The decades-old valedictory tradition at IIT-B, where students roast each other every year, has been put to sleep.

According to Mumbai Mirror, graduating students at Indian Institute of Technology, Bombay, used to spend an evening roasting batchmates and roommates every year. This function used to be held in hostels, complete with a throne perched on a stage, for whoever wanted to take the mic and diss out some burns.

However, these jokes were often sexist and vulgar, which enraged female students. Casual sexism and indecent remarks made against girls are inevitable realities of college campuses in India, and IIT-B isn’t immune to it. With increased awareness, the administration has been under immense pressure to end casual sexism on campus. Hence, the first to meet the axe in order to curb the menace of increasing male toxicity on college campus was the valedictory tradition.

But what does drawing curtains on a college tradition actually solve? Will it rid IIT-B campus of casual sexism and inappropriate comments against girls? Or does it only put the problem out of public eye?

Just a symptom of a deeper problem

What this ceremony used to do was to give young men a platform to showcase their inherent sexism. It isn’t as if men believing in gender equality got possessed by the ghost of misogyny the minute they sat on that throne. The belief that women are inferior and sub-human, undeserving of respect gets ingrained in boys’ minds long before they step into college. Which means that sexism is a result of a certain kind of social upbringing which most boys get since childhood. How then, can merely snatching the mic out of their hands kill that mindset?

SOME TAKEWAYS-

  • IIT-B has put an end to the annual valedictorian function due to complaints of the event being used to make sexist and vulgar remarks against women.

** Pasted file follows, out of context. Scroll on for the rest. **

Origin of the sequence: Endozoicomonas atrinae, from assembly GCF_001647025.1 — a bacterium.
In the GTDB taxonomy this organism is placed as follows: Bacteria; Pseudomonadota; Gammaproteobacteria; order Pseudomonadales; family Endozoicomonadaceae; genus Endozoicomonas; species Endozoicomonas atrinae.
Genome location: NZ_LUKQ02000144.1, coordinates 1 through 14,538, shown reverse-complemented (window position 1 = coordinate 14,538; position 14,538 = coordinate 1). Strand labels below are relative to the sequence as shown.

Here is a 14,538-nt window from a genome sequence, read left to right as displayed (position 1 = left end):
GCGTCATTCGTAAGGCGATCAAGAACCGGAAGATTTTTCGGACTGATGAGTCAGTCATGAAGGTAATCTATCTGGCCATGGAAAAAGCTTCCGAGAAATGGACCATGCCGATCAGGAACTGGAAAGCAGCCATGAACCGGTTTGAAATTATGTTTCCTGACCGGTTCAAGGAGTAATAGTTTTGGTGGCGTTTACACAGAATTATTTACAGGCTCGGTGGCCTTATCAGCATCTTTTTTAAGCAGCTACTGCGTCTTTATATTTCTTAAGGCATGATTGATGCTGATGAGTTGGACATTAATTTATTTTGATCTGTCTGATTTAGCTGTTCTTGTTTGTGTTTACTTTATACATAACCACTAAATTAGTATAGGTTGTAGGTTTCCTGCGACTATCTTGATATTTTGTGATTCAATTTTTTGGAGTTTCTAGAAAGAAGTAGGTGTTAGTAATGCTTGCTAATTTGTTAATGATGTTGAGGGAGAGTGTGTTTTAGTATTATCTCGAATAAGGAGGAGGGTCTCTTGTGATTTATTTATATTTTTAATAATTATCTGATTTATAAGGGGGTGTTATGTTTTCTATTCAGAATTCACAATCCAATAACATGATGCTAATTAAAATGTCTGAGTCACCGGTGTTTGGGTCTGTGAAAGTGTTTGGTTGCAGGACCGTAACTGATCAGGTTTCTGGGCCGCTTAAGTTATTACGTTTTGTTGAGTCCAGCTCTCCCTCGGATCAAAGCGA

• But will putting an end to a college tradition oust casual sexism from the institute’s campus once and for all?
  • For a healthy and progressive college campus, we need a healthy and constructive conversation on the issue of casual sexism.
  • Boys need to understand that sexist remarks aren’t roasting, they are toxic.

I understand the administration’s perspective here. Sexism only becomes more flamboyant when young men get access to an unchecked platform. Also, the unchecked opportunity and rooting from fellow students emboldens those with on borderline sexist mentality to opt for a polar stance on this issue. They crack vulgar jokes just for the sake of being cool, popular, funny and eventually manly. Hence, the  valedictorian function, if unchecked, was only magnifying the problem at hand.

It would not be wise to expect sexism to vanish from IIT-B’s campus forever now

It will find another way to show itself. Through vulgar comments engraved on wooden desks or on bathroom doors. Through hooting and leering and sniggering among a group of like minded peers. And more such ways which will be beyond anyone’s control because this sexism won’t have a distinct face or a voice the authorities could monitor or check.

What college campuses across the country need is sensitisation of young minds. Boys mustn’t be forced into silence because it only makes them more rebellious. It makes them defensive about their ideologies. Challenge their views instead and make them see how harmful their mindset is, not just to girls but themselves too. Every office and corporate around the world is now opting for a no-nonsense policy, when it comes to sexism or vulgar comments against women.

It could lead to great financial and career setbacks if boys take this attitude into their jobs now

For a healthy and progressive college campus, we need a healthy and constructive conversation on the issue of casual sexism. As for boys, they need to understand that roasting and vulgar banter are two different things. Trying to mask the latter as former can’t go unnoticed in times like today.

They may oppose this move, and say it restricts their right to speak freely and have a fun-filled college life. That it is a mere ritual which is essential to their bonding with peers. But cracking vulgar jokes about women is not funny. It is uncouth. Sexist remarks aren’t roasting, they are sexually offensive and toxic. Please get your definitions right and give this issue some thought.

Picture Credit: newsworldindia.in

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Yamini Pustake Bhalerao is a writer with the SheThePeople team, in the Opinions section. The views expressed are the author’s own.

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